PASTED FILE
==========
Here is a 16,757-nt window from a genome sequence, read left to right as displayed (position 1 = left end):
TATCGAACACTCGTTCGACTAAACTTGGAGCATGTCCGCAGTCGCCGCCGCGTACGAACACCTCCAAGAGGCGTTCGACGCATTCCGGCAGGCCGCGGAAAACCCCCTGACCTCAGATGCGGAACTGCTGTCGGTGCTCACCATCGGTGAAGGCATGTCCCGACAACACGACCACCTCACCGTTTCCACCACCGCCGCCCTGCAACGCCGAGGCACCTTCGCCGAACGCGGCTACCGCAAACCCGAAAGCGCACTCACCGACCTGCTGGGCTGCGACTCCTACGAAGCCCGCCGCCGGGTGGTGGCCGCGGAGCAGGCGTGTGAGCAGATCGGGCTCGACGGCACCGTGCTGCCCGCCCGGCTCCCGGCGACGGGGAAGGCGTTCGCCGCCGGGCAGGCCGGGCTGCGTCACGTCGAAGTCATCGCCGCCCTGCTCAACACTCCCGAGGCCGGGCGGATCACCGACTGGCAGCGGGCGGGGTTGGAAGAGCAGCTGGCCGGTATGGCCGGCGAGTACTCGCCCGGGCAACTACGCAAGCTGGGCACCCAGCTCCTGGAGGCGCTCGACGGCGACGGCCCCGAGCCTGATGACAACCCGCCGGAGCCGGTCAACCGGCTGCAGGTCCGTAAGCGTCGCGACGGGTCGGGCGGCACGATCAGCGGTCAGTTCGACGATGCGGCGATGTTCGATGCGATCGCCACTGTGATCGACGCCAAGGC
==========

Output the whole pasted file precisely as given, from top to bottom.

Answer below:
Here is a 16,757-nt window from a genome sequence, read left to right as displayed (position 1 = left end):
TATCGAACACTCGTTCGACTAAACTTGGAGCATGTCCGCAGTCGCCGCCGCGTACGAACACCTCCAAGAGGCGTTCGACGCATTCCGGCAGGCCGCGGAAAACCCCCTGACCTCAGATGCGGAACTGCTGTCGGTGCTCACCATCGGTGAAGGCATGTCCCGACAACACGACCACCTCACCGTTTCCACCACCGCCGCCCTGCAACGCCGAGGCACCTTCGCCGAACGCGGCTACCGCAAACCCGAAAGCGCACTCACCGACCTGCTGGGCTGCGACTCCTACGAAGCCCGCCGCCGGGTGGTGGCCGCGGAGCAGGCGTGTGAGCAGATCGGGCTCGACGGCACCGTGCTGCCCGCCCGGCTCCCGGCGACGGGGAAGGCGTTCGCCGCCGGGCAGGCCGGGCTGCGTCACGTCGAAGTCATCGCCGCCCTGCTCAACACTCCCGAGGCCGGGCGGATCACCGACTGGCAGCGGGCGGGGTTGGAAGAGCAGCTGGCCGGTATGGCCGGCGAGTACTCGCCCGGGCAACTACGCAAGCTGGGCACCCAGCTCCTGGAGGCGCTCGACGGCGACGGCCCCGAGCCTGATGACAACCCGCCGGAGCCGGTCAACCGGCTGCAGGTCCGTAAGCGTCGCGACGGGTCGGGCGGCACGATCAGCGGTCAGTTCGACGATGCGGCGATGTTCGATGCGATCGCCACTGTGATCGACGCCAAGGC